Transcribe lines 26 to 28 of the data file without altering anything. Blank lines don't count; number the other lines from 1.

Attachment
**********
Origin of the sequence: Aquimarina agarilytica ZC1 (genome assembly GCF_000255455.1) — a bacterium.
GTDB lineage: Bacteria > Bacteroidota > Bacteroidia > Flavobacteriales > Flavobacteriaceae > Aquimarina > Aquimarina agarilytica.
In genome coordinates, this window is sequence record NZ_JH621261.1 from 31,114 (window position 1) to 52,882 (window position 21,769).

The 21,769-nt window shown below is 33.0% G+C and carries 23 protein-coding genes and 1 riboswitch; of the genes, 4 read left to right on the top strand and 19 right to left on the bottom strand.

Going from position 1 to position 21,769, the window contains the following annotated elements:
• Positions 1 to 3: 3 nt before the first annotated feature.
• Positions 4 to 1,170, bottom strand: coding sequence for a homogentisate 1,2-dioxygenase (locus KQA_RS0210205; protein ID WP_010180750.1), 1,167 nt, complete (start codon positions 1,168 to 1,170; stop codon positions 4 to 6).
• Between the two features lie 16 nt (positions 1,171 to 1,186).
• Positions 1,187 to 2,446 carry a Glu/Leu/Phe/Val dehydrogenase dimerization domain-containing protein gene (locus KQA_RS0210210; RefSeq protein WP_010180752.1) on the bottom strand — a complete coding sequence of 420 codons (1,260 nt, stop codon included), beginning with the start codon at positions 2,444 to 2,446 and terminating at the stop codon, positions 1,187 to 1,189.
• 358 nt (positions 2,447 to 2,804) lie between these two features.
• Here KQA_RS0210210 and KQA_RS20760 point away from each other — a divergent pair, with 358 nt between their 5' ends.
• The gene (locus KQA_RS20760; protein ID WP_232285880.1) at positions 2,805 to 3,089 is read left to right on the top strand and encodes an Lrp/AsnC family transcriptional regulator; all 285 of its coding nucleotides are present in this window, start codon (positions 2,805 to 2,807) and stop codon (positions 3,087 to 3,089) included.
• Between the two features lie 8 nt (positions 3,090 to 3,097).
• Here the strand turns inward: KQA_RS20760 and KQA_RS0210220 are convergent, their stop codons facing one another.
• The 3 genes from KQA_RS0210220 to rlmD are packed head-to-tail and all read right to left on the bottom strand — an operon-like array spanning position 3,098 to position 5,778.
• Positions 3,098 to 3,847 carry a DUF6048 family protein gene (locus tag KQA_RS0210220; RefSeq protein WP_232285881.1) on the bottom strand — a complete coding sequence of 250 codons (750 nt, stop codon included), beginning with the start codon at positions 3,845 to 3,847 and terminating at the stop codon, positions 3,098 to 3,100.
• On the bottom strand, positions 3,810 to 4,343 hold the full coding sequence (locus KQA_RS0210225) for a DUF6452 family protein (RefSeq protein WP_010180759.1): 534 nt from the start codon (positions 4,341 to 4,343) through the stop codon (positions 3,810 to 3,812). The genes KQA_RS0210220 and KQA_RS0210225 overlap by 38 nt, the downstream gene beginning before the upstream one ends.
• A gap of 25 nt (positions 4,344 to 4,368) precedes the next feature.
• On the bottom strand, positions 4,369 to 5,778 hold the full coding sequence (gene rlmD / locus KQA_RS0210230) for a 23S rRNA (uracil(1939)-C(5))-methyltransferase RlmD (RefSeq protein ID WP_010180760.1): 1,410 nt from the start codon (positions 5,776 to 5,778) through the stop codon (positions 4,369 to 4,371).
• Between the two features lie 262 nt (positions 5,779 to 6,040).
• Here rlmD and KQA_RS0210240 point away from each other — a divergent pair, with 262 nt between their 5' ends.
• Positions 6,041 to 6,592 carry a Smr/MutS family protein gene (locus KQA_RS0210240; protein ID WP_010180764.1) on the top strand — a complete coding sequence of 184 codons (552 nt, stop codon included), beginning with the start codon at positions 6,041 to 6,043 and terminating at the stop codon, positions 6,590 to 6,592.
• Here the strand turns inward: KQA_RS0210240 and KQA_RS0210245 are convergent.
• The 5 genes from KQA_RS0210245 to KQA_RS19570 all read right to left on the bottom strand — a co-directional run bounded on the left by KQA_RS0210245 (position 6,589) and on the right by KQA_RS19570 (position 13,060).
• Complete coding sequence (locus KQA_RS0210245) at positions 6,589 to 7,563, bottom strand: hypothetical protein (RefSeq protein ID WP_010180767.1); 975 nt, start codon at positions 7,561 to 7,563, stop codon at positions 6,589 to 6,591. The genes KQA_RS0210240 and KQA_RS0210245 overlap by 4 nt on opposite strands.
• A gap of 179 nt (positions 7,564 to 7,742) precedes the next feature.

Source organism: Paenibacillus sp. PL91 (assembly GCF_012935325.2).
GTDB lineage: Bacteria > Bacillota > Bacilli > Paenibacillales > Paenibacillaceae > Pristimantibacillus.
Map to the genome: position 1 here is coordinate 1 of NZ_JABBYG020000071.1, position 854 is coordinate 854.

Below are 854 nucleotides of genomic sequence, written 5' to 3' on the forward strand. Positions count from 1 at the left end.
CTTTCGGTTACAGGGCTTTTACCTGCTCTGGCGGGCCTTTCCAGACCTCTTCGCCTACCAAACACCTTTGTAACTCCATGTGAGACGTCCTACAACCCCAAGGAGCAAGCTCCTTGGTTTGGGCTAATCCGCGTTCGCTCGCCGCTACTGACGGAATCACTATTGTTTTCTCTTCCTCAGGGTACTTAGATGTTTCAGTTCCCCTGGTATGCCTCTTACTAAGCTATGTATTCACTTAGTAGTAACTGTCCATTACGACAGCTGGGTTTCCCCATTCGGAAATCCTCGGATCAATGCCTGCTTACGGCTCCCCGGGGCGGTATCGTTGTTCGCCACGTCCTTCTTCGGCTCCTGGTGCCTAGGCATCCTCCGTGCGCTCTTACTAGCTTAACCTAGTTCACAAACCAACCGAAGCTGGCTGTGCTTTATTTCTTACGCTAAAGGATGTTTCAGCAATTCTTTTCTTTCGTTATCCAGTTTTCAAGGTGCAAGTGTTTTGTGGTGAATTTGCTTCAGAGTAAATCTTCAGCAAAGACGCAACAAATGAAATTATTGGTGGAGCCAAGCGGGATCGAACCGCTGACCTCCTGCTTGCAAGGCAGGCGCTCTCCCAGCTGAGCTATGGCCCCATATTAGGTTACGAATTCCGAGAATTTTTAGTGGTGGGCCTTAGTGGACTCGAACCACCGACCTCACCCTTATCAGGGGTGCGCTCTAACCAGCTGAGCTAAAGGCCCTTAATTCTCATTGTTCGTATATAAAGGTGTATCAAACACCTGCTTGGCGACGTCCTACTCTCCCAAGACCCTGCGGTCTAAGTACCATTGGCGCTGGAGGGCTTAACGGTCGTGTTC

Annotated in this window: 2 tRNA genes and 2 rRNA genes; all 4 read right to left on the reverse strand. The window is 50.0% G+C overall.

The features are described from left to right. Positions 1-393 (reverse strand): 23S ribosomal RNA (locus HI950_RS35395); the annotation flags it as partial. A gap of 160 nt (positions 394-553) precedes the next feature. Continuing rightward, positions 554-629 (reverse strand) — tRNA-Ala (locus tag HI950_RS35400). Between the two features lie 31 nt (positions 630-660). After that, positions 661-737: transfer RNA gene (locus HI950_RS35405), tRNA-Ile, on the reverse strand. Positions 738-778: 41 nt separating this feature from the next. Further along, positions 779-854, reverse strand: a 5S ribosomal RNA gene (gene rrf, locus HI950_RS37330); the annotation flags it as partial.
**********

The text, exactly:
• A gap of 179 nt (positions 7,564 to 7,742) precedes the next feature.

Source organism: Paenibacillus sp. PL91 (assembly GCF_012935325.2).
GTDB lineage: Bacteria > Bacillota > Bacilli > Paenibacillales > Paenibacillaceae > Pristimantibacillus.